For the next month there is going to be a whole bunch of attention on the biggest names that are appearing on the Baseball Hall of Fame ballot for the first time. Some will agonize over whether or not Barry Bonds, Roger Clemens and Sammy Sosa will get into the Hall in their first year of eligibility.
But others on the ballot will be lucky to get a single vote and will pass from the ballot without a blip on the radar screen. Achieving a 75 percent acceptance ratio is a high standard to meet to gain entrance into the Hall of Fame. It should be a strict, tough minimum standard. And being on the ballot for 15 years is enough time for an entire generation of voters to come and go and for a career to be examined in hindsight.
Having a great player become eligible for the first time has always been an eagerly awaited aspect of Hall voting. Because of the strong feelings circulating about the steroid era, this will probably be the most unpredictable vote ever recorded by the Baseball Writers Association of America.
The screeners who place retired players on the ballot for the qualified BBWAA voters do not include only the creme de la creme of superstars. Other solid players qualify based on certain merits. I have always wondered what it is like for those guys who know they don’t have a prayer of making it into the Hall. To stay on the ballot longer than one year it takes five percent of the vote.
This year the ballot is exceptionally crowded, not only with new names, but holdovers who had excellent careers and in some minds (including mine) definitely seem Hall worthy. For a lesser player, a sometime All-Star maybe during the course of his career, who reaches the ballot, that is probably a pretty satisfying moment. A nice moment. And one that gets extended if by chance and choice they exceed the five percent threshold and stick around for more than one go-around.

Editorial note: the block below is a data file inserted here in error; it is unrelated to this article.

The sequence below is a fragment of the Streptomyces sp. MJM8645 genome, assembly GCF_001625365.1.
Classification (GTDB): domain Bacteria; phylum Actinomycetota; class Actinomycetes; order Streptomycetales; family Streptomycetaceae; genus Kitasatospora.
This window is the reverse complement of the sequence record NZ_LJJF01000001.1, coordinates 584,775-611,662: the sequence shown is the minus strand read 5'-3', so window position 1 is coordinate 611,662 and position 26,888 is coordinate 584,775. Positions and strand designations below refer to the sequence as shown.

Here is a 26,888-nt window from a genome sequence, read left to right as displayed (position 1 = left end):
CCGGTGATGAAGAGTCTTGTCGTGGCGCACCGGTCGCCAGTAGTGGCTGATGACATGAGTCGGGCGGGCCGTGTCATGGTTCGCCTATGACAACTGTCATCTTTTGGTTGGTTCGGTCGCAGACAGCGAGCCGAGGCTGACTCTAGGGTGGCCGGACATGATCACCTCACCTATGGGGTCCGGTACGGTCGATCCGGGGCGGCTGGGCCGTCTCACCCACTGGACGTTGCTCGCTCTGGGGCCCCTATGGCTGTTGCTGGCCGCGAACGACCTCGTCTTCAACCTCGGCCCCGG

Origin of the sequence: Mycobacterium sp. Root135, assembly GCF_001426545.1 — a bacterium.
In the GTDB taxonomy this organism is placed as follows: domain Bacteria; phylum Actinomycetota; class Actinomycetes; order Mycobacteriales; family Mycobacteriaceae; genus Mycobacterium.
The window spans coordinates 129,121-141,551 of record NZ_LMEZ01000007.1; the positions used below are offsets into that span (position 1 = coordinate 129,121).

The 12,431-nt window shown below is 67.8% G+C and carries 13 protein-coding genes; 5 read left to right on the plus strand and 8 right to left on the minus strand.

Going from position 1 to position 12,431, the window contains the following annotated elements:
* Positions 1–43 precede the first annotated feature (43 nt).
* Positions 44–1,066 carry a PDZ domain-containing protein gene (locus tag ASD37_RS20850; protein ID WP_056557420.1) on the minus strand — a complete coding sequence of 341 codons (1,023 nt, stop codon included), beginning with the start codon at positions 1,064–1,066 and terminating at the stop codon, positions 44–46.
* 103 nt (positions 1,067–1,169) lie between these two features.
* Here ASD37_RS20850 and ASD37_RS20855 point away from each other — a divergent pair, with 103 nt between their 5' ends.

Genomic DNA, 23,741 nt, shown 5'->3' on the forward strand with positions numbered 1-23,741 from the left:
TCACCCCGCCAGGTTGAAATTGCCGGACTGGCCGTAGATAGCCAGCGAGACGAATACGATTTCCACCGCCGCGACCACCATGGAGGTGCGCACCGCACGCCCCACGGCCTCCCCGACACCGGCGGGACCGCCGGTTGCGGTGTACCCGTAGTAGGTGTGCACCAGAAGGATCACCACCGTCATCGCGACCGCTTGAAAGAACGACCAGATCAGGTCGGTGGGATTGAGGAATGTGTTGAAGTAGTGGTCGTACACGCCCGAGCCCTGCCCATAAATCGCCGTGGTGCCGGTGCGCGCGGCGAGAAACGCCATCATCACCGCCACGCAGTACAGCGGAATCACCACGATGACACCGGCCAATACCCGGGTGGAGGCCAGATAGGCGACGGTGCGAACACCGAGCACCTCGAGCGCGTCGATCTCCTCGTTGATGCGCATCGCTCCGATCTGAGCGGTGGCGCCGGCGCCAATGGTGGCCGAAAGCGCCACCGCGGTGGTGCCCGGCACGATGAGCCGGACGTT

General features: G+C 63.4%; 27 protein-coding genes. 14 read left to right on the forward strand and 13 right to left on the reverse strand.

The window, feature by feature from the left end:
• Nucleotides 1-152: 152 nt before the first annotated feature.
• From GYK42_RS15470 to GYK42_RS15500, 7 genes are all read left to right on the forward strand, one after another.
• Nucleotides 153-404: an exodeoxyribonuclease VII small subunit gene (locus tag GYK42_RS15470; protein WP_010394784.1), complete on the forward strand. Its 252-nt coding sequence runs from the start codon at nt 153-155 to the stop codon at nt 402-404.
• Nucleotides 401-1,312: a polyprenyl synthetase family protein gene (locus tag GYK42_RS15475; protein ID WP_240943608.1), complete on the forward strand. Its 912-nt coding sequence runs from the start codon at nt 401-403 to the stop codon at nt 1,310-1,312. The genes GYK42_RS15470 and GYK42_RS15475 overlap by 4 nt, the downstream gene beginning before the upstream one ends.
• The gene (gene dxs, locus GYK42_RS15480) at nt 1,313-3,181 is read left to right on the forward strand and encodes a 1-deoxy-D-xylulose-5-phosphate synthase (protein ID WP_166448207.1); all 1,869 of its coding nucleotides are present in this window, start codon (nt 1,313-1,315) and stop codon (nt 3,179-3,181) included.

When the dust settles, the votes are counted, and the choices (if any) from the modern era ballot for the 2013 Hall are announced Jan. 9, we can be pretty sure that most of the newcomers to the political wars will be one-and-done.
Those on the ballot for the first time are Clemens, Bonds, Sosa, Curt Schilling, Craig Biggio, Mike Piazza, Jeff Cirillo, Royce Clayton, Kenny Lofton, Jeff Conine, Sandy Alomar Jr., Steve Finley, Julio Franco, Shawn Green, Roberto Hernandez, Ryan Klesko, Jose Mesa, Reggie Sanders, Mike Stanton, Todd Walker, David Wells, Aaron Sele, Rondell White and Woody Williams.
That’s 24 new names. There are 13 holdovers, and several of them have good cases to be named to the Hall of Fame. That group includes Jack Morris, Don Mattingly, Jeff Bagwell, Fred McGriff, Edgar Martinez, Dale Murphy, Rafael Palmeiro, Tim Raines, Lee Smith, Larry Walker, Alan Trammell, Bernie Williams and Mark McGwire.
There are 37 candidates. Voters can list up to 10 names on their ballot. There are about 600 voters. I expect the vote to be so splintered this year that maybe nobody will be elected. I also expect the vote to be so splintered that quite a few guys are going to be eliminated.
Rather than review credentials in detail now as I did last year I’m going to start my examination of this potentially bizarre Hall of Fame election by predicting who will NOT survive the voting to be considered again after this year.
Among the first-time guys, I’m thinking that Clayton, Lofton, Cirillo, Conine, Alomar, Finley, Klesko, Mesa, Sanders, Stanton, Walker, Sele, White and Williams are definitely gone. In an ordinary year, Hernandez, Green, and Wells might survive, but not this time. Franco should make another ballot by inches. That would leave Clemens, Bonds, Sosa, Schilling, Biggio and Piazza from the first-year group as being elected or held over for future consideration.
Of course, if they garner enough votes that means that some of the previous vote-getters will be shoved aside. Dale Murphy is in his 15th year on the ballot, and this will be the end for him. I’m going to say that Bernie Williams is gone after this round. So is Trammell, Mattingly, Walker, maybe Martinez (which means perhaps no DH will get in for years), Palmeiro, and McGwire. The only way Trammell, Smith and Walker will remain under consideration is if some voters decide to completely shut out anyone in their minds whose work was performance-enhancing drug tainted. In that case they might leave such men with big stats like Clemens, Bonds, Sosa, Palmeiro and McGwire out of their top tens altogether.
To date, the only ones that I have heard of doing exit polling, so to speak, is the Associated Press. That organization’s survey sample indicates that something like that extreme voting might be taking place out in the hinterlands where secret ballots are being prepared.